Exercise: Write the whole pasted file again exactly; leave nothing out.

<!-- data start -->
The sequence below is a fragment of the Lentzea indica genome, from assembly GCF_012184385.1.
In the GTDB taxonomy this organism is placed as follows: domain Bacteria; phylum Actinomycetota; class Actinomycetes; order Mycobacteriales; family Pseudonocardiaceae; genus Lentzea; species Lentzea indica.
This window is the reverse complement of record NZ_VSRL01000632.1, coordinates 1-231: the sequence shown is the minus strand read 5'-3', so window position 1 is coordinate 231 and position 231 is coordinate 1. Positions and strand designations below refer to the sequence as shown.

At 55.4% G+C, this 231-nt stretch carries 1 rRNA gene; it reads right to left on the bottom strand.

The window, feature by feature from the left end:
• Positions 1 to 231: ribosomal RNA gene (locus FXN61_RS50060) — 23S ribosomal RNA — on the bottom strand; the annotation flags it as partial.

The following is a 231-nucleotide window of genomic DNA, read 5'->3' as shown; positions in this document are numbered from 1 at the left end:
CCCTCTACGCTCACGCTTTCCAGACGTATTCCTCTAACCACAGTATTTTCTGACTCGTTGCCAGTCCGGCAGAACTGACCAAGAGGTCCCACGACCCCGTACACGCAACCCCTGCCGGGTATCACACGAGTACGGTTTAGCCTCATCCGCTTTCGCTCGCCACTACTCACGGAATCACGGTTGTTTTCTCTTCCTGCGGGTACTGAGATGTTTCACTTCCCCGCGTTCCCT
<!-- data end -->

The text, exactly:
The sequence below is a fragment of the Lentzea indica genome, from assembly GCF_012184385.1.
In the GTDB taxonomy this organism is placed as follows: domain Bacteria; phylum Actinomycetota; class Actinomycetes; order Mycobacteriales; family Pseudonocardiaceae; genus Lentzea; species Lentzea indica.
This window is the reverse complement of record NZ_VSRL01000632.1, coordinates 1-231: the sequence shown is the minus strand read 5'-3', so window position 1 is coordinate 231 and position 231 is coordinate 1. Positions and strand designations below refer to the sequence as shown.

At 55.4% G+C, this 231-nt stretch carries 1 rRNA gene; it reads right to left on the bottom strand.

The window, feature by feature from the left end:
• Positions 1 to 231: ribosomal RNA gene (locus FXN61_RS50060) — 23S ribosomal RNA — on the bottom strand; the annotation flags it as partial.

The following is a 231-nucleotide window of genomic DNA, read 5'->3' as shown; positions in this document are numbered from 1 at the left end:
CCCTCTACGCTCACGCTTTCCAGACGTATTCCTCTAACCACAGTATTTTCTGACTCGTTGCCAGTCCGGCAGAACTGACCAAGAGGTCCCACGACCCCGTACACGCAACCCCTGCCGGGTATCACACGAGTACGGTTTAGCCTCATCCGCTTTCGCTCGCCACTACTCACGGAATCACGGTTGTTTTCTCTTCCTGCGGGTACTGAGATGTTTCACTTCCCCGCGTTCCCT